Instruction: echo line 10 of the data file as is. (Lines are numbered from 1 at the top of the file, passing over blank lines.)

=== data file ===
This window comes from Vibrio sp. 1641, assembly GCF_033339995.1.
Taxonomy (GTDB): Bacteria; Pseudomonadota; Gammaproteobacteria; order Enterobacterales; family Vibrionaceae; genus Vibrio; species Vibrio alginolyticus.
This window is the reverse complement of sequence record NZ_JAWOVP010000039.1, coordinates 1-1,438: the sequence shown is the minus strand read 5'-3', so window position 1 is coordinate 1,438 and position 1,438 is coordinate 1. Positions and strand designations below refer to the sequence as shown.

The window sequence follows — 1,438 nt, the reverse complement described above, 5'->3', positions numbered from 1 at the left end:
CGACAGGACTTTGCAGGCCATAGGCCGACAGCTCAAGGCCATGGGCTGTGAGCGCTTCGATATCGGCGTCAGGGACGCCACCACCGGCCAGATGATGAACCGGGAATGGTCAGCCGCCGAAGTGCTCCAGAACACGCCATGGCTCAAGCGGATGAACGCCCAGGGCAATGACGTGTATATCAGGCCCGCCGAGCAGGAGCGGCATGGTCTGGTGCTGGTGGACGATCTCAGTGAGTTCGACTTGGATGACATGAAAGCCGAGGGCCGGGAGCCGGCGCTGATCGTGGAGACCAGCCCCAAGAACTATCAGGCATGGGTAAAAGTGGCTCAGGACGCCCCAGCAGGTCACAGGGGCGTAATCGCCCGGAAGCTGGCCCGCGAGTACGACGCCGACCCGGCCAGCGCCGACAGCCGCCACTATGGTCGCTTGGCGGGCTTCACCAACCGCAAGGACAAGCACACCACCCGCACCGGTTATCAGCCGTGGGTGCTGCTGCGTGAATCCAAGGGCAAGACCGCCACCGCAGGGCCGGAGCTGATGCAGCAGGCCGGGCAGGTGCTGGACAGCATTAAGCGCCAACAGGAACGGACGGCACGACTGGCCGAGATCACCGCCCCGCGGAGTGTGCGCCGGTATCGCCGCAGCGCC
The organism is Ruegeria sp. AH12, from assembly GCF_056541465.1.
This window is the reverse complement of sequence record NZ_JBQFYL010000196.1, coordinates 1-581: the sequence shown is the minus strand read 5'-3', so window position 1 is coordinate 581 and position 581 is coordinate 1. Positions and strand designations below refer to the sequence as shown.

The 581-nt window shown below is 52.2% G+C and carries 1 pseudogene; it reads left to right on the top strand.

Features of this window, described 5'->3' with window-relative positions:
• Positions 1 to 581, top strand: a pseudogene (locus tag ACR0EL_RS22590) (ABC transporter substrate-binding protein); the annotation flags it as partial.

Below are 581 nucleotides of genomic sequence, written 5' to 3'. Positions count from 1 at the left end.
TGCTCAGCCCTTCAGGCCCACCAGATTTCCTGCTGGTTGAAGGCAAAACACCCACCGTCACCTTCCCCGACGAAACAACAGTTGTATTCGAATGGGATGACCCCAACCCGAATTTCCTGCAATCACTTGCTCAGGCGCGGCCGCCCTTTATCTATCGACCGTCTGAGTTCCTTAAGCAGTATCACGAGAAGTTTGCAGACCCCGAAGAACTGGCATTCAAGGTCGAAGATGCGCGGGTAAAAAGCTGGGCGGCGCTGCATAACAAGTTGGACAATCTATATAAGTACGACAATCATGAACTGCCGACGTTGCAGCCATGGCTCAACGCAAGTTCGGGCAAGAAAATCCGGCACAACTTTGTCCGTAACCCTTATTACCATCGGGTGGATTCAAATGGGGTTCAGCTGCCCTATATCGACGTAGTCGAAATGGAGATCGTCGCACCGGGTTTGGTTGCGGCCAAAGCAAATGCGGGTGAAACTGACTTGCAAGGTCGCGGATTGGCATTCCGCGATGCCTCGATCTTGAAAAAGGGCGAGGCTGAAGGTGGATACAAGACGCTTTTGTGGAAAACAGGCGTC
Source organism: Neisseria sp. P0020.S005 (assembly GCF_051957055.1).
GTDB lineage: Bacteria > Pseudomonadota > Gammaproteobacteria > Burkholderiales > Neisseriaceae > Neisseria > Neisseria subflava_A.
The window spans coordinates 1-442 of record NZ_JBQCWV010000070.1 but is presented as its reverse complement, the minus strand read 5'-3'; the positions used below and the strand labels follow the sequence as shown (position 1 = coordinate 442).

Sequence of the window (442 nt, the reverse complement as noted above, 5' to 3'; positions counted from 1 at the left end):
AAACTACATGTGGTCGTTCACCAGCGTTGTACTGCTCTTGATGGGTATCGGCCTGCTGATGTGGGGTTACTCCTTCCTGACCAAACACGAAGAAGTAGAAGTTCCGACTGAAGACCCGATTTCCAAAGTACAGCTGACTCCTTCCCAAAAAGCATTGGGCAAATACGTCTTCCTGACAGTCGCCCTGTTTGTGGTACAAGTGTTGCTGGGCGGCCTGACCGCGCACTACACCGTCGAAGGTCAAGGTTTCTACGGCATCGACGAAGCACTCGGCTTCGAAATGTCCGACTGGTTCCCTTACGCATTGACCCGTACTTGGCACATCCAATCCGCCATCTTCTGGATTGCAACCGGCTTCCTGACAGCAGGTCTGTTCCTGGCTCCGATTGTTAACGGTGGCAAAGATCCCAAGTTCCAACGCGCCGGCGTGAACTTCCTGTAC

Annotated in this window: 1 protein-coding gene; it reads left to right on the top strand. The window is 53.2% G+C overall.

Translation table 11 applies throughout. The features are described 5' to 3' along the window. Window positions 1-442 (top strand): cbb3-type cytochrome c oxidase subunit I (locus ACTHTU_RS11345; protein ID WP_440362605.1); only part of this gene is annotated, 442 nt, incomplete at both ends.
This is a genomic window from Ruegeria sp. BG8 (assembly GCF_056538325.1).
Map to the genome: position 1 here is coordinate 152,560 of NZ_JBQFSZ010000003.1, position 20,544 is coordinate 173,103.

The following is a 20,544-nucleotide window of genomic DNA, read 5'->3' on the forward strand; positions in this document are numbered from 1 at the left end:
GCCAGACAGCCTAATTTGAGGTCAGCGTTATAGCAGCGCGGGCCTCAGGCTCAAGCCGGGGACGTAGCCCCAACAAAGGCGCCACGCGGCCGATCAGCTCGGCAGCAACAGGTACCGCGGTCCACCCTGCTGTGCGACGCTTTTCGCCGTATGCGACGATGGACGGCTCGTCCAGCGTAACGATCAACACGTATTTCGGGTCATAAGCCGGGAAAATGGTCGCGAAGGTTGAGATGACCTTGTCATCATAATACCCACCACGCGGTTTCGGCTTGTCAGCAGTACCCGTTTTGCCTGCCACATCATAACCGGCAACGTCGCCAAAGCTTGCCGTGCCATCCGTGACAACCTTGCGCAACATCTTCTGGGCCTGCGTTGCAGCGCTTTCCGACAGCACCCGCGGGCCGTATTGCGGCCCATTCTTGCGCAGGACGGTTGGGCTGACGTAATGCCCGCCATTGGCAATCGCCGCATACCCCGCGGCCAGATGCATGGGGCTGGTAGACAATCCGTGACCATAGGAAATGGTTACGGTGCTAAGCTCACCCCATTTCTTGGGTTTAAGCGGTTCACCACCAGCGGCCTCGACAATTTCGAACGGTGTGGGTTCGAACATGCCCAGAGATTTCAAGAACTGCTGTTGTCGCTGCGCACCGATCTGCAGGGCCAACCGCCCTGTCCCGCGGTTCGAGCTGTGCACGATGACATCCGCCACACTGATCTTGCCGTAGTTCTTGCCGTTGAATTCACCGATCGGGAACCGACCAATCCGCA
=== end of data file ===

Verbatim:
• Positions 1 to 581, top strand: a pseudogene (locus tag ACR0EL_RS22590) (ABC transporter substrate-binding protein); the annotation flags it as partial.